Should I Study in China?

Should I study in China?

This is a question many university students are asking themselves, particularly following the stabbing of four American instructors in the northeastern city of Jinan. While students considering studies in China need to be aware of certain risks, the question is not one that lends itself to a straightforward answer.

Whether it makes sense to study in China depends on the circumstances of the student, in particular what they hope to get out of their studies. Consider the following sophomores looking at study-abroad choices offered by their university, including a program in Shanghai:

  • Robert really wants to spend at least part of his junior year somewhere “not as boring” as his college town, but he does not have strong feelings about a particular destination. He does want to go somewhere with a “solid party scene,” reflecting his “work hard, play harder” ethos. He does not enjoy studying foreign languages (though he’s had to study Spanish for a few years, due to his faculty’s foreign-language requirement) and is hoping that won’t be an issue.
  • Sandra is passionate about world affairs and is keen on joining the Foreign Service after graduation. While in college, she has always sought out friendships with students from other countries, and something she really wants to get out of her studies abroad is developing real friendships with locals. Sandra speaks French fluently and has studied Arabic but has not studied Chinese (though she’s open to it).
  • Pablo is fascinated by the Chinese language and has been studying it since high school. He wants to take his language skills to the next level. At the same time, he is not keen on “roughing it.”

To be sure, Robert might end up having a wonderful time in Shanghai. The fact that he doesn’t speak Chinese might not be that much of an issue, particularly if he’s mostly spending time with his classmates (both foreigners and English-speaking locals). And there is plenty of partying going on in the Pearl of the Orient.

At the same time, to the extent that the language barrier does become an issue (and there’s a good chance it will), Robert does not appear to be the best-equipped for the challenge, which could lead him to sour on the experience. Along the same lines, someone who is indifferent about China might have a harder time dealing with some of the issues that inevitably come up for foreigners in the country.

For Robert, one of the programs his university offers in the UK and the Nordic countries is likely a better fit. There are also programs in Spain and in Mexico City, where his existing level of Spanish will allow him to at least engage in basic conversations with locals.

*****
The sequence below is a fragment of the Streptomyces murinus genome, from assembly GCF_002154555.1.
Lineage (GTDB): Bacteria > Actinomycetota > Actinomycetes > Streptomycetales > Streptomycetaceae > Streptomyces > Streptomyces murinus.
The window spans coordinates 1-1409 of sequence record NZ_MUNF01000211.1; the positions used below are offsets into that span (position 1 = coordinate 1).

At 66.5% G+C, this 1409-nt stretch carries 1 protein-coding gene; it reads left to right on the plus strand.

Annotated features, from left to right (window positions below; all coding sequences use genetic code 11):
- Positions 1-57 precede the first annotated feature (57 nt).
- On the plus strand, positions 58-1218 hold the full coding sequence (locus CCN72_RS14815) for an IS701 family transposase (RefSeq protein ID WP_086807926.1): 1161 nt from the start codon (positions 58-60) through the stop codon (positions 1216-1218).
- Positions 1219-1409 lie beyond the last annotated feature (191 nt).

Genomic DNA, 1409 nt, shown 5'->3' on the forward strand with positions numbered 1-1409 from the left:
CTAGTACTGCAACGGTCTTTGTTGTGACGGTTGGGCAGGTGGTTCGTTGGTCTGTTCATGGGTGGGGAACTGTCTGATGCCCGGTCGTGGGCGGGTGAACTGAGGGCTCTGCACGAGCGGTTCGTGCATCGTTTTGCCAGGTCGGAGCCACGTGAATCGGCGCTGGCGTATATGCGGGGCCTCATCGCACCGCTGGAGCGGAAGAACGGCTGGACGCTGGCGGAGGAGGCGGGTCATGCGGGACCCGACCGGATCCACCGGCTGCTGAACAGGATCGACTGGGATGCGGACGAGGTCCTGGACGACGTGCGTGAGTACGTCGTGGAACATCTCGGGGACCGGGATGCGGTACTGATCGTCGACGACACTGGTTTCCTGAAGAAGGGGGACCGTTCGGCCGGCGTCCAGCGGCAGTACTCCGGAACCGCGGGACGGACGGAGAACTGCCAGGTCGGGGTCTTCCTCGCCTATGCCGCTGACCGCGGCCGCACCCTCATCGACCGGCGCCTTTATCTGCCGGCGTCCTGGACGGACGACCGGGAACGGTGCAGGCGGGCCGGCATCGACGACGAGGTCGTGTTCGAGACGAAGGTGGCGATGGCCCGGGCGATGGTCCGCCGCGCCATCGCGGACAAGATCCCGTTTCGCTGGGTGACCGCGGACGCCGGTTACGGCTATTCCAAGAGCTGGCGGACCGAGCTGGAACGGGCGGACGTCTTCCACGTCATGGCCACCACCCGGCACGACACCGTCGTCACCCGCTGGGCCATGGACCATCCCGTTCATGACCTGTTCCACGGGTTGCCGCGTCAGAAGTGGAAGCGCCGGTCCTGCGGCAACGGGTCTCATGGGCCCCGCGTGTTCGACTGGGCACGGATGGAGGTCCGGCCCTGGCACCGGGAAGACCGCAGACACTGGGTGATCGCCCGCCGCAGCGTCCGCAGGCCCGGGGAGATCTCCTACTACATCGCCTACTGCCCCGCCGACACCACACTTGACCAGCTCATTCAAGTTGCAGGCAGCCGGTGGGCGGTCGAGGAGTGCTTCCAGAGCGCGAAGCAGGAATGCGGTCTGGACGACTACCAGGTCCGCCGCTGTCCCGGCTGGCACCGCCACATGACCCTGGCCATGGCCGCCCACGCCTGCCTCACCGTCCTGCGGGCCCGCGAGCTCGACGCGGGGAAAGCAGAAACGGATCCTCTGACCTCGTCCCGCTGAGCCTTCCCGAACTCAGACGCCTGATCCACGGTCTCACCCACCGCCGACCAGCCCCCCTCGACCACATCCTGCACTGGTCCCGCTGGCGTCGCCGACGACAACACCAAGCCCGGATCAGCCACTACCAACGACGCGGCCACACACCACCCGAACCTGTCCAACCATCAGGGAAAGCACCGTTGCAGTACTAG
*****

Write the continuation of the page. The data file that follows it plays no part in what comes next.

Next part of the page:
As for Sandra, in some ways China is a perfect choice. The business case for studying Chinese may not be as strong as it was a few years ago, with economic ties between China and the West strained. But for a diplomat, China expertise may in fact be becoming an even more valuable asset. Check out my colleague Jonathan Bench’s thoughts on this subject, in his post Mentoring the Next Generation of China Experts.

At the same time, the study-abroad experience is not just about its impact on a student’s career trajectory, but also about the enjoyment of the time abroad. And Sandra is clear about wanting to make local friends. In general, it is not that easy for foreigners to develop friendships in China. The language barrier is a part of that and, unfortunately, the fact that Sandra does not speak Chinese will work against her in that sense.

Though Sandra would surely benefit professionally from China exposure, she might want to consider programs in countries where the language barrier will be less of an issue (or none at all). Her college has a program near Delhi, which would be a solid choice in terms of experiencing life in another key global player. There is also a program in English-speaking Botswana, which would undoubtedly give an aspiring diplomat a valuable perspective.

Finally, Pablo appears to be a compelling candidate for the Shanghai program. He already speaks Chinese and wants to improve his skills. That said, China is not the only country in the world where Chinese is widely spoken. And as it turns out, his faculty has a program in Taipei, which is a “kinder, gentler” city than Shanghai.

This all said, to the extent that one day Pablo wants to leverage his Chinese professionally, chances are that China exposure will also help. From a linguistic perspective, there are certainly arguments in favor of studying traditional Chinese characters (used in Taiwan), as opposed to the simplified ones used in China. Odds are, however, that a foreigner who uses Chinese in a work setting is likelier to encounter simplified characters.

Conclusion

Studying in China can be a rewarding experience, but it depends on the individual’s goals and circumstances. Evaluating personal preferences, risk tolerance, professional aspirations, and language skills are crucial in making this decision.

What do you think?

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